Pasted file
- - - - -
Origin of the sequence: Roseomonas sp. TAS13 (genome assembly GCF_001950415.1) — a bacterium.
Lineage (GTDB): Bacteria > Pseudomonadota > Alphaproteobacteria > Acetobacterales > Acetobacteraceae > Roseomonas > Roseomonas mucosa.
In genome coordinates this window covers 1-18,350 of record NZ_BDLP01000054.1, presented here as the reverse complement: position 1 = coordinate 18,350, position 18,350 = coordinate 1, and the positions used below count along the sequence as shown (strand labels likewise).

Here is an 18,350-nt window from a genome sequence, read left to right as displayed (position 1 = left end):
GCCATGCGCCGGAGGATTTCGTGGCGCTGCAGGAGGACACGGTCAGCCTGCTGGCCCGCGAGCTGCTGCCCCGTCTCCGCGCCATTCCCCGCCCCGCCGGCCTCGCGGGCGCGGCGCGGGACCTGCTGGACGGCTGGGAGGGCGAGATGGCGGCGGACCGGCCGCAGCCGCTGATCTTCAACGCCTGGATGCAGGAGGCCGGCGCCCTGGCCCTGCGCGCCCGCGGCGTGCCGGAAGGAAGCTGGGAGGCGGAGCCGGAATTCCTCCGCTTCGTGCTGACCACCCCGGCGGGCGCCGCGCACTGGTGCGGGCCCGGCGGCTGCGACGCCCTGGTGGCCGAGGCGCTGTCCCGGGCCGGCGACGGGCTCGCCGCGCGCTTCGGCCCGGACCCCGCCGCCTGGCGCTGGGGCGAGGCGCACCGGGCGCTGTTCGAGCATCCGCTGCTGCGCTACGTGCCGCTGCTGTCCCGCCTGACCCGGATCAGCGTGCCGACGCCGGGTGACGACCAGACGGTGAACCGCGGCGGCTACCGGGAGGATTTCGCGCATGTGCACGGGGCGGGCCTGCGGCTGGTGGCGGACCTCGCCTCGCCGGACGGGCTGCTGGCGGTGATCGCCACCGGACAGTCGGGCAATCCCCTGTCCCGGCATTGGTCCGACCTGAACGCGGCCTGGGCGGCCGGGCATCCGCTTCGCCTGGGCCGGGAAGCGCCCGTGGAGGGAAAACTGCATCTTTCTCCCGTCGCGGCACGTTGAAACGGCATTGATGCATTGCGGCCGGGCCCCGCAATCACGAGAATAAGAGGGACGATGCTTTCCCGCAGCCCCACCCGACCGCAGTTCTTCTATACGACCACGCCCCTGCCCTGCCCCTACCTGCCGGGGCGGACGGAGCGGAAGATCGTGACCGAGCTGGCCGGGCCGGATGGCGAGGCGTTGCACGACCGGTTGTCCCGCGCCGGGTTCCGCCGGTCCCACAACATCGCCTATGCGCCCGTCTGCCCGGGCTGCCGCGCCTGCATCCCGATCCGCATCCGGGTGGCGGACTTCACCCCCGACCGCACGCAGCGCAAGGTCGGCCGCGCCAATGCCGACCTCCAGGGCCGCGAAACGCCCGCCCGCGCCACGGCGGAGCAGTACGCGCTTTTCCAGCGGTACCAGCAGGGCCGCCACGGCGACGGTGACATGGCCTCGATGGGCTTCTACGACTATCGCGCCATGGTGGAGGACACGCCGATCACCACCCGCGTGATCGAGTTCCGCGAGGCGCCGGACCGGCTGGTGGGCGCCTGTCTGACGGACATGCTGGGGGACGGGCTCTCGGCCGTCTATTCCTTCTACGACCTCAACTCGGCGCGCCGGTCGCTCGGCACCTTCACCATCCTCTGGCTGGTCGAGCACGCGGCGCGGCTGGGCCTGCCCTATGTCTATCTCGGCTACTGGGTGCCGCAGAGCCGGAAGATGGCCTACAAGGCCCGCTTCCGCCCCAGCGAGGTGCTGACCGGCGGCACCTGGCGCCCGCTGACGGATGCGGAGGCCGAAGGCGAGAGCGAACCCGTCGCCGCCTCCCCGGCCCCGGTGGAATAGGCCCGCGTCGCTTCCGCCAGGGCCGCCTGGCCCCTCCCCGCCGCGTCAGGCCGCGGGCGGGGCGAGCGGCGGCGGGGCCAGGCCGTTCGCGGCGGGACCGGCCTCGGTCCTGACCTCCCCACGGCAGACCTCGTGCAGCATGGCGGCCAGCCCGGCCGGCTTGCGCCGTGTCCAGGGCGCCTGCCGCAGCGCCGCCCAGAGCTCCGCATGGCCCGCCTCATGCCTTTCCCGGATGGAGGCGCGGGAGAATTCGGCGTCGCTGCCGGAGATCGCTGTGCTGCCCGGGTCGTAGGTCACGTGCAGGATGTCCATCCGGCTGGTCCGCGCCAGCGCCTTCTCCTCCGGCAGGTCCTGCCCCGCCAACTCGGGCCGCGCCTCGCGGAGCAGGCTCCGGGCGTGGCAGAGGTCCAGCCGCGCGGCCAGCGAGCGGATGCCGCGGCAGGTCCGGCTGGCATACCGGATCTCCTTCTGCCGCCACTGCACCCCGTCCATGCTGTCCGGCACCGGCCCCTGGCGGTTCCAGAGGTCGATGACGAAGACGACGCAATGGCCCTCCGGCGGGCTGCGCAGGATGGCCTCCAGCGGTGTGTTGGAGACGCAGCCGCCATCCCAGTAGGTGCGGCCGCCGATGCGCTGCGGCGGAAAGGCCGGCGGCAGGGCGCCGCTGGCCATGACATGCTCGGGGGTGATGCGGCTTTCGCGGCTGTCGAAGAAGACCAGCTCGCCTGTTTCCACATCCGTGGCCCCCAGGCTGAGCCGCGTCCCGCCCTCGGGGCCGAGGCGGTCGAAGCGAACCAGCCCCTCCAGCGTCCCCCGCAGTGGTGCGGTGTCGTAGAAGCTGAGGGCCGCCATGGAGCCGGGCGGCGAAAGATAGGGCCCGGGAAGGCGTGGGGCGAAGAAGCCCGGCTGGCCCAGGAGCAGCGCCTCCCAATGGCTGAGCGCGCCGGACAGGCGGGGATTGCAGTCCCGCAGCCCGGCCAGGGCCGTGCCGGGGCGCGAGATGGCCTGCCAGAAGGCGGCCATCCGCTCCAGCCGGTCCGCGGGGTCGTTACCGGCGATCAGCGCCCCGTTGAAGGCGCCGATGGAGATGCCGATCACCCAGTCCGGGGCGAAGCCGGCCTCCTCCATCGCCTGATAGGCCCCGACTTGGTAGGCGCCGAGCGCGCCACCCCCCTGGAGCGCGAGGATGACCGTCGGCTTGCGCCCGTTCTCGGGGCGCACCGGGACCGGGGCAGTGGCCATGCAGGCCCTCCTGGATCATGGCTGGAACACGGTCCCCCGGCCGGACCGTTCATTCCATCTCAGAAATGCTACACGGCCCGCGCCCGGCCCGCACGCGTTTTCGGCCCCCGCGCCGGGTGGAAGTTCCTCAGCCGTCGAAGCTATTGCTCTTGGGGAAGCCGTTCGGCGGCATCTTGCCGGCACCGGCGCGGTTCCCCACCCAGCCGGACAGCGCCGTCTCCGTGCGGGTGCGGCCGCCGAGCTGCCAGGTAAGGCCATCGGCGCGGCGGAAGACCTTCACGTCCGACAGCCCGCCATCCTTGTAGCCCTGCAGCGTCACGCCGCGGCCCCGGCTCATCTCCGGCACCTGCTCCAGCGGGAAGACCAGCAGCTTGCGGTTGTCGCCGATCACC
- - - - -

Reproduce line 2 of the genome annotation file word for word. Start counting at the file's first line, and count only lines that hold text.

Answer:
Lineage (GTDB): Bacteria > Pseudomonadota > Alphaproteobacteria > Acetobacterales > Acetobacteraceae > Roseomonas > Roseomonas mucosa.